Her current research centres on the ethics of policies which address population ageing, a problem faced by virtually every country in today’s world, starting from the observation that procreation and immigration, though seemingly unrelated practices, are both ways of adding members to a society. Examining procreation and immigration policies as potential demographic levers provides new insights for evaluating both practices, and for determining what states may permissibly do to tackle the effects of population ageing.

Before Concordia, she was a doctoral researcher at Pompeu Fabra University, working as part of a research project on Family Justice funded by the European Research Council and she has been a visiting student at the Uehiro Centre for Practical Ethics at the University of Oxford.

In coordination with the co-directors of the Centre, she will be in charge of organizing a public panel on immigration featuring scholars, policy-makers, and journalists in winter 2020.

Graduate Student Fellows (2019-20)


Mostafa Henaway

PhD Student, Geography, Planning and Environment

Mostafa holds an M.A. from the Berlin School of Economics and Law where he specialized on labor policies and globalization, studying trade union strategies to challenge austerity in the U.K.

A long-time community organizer defending the rights of immigrant workers, Mostafa will be working under the supervision of Prof. Norma Rantisi (Geography, Planning and Environment Department). His doctoral work is part of the larger book project City Politics: Towards a Just and Sustainable Montreal in the 21st Century in collaboration with urban planner Jason Prince (School of Community and Public Affairs) and Prof. em. Eric Shragge, former chair of Concordia’s School of Community and Public Affairs.

Maxine Iannuccilli

PhD Student, Psychology

Maxine holds a B.A. in Psychology and was awarded a Certificate of Academic Excellence by the Canadian Psychological Association in 2018. Her undergraduate thesis studied the effects of bilingualism on children’s development of conventional understanding.

Under the supervision of Prof. Kristen Dunfield (Psychology) at the Social-Cognitive Development Lab, Maxine will be working on The Career Project: Investigating Factors Influencing the Gender Gap in Philosophy and Psychology. Her work is supported by a Joseph Armand Bombardier Graduate Scholarship from the Social Sciences and Humanities Research Council of Canada (SSHRC).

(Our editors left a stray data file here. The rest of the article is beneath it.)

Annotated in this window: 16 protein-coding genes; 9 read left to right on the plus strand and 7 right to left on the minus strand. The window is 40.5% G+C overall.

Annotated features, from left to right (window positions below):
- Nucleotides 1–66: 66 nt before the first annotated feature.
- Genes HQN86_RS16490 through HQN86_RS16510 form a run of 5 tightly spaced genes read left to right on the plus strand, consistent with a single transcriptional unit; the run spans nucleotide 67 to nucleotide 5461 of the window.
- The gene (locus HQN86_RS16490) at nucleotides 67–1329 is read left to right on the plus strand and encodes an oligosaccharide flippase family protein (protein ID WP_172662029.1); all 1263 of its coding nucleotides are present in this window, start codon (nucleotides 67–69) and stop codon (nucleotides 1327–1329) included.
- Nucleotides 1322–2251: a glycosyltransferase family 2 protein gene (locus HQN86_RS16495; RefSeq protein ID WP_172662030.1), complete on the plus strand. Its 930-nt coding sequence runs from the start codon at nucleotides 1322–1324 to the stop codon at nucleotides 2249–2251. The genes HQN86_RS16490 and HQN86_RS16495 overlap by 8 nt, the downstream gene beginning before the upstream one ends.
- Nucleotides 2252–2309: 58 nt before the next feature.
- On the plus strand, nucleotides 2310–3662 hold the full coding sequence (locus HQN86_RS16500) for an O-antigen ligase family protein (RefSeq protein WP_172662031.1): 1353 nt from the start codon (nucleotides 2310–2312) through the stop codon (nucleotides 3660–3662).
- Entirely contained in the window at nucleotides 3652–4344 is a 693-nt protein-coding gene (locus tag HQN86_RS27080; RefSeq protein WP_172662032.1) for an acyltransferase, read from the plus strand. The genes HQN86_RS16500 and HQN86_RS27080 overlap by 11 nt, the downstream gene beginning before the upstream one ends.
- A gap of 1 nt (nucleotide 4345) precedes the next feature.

Arman Motaghi

PhD Student, Business Administration

Arman obtained his Master’s degree from Concordia University. After several years of professional work and a long history of volunteering and donating to NGOs (such as Plan Canada), he decided to pursue a doctorate in Business Administration.

His research project is titled A case study on Political use of levers of control and its effects on employees' health and benefits and is supervised by Prof. Michel Magnan and Dr. Matthäus Tekathen.

Elisabeth Roy Trudel

PhD Student, Interdisciplinary Humanities Program

Elisabeth holds a Master (LL.M.) in international law, a graduate diploma in journalism with a focus on human rights issues, as well as a B.A. in political science, human rights and the environment. She has been a visiting researcher at the Law School of the University of Western Australia in fall 2018 and taught a 300-level course on Contemporary Issues in Human Rights at Concordia in winter 2019. She previously worked as a consultant researching human rights violations at the Office of the UN High Commissioner for Human Rights in Geneva.

Her article “The unfulfilled promise of the universality of human rights in a world dominated by vision” is forthcoming in International Law and Universality (Oxford University Press). Her research project Discourses of dignity? An interdisciplinary analysis of the paradoxical tendency in human rights to create exclusions is conducted under the supervisor of Prof. Amy Swiffen (Sociology and Anthropology) and co-supervised by Profs. David Howes (Sociology and Anthropology) and Rosemary Collard (Geography, Planning and Environment).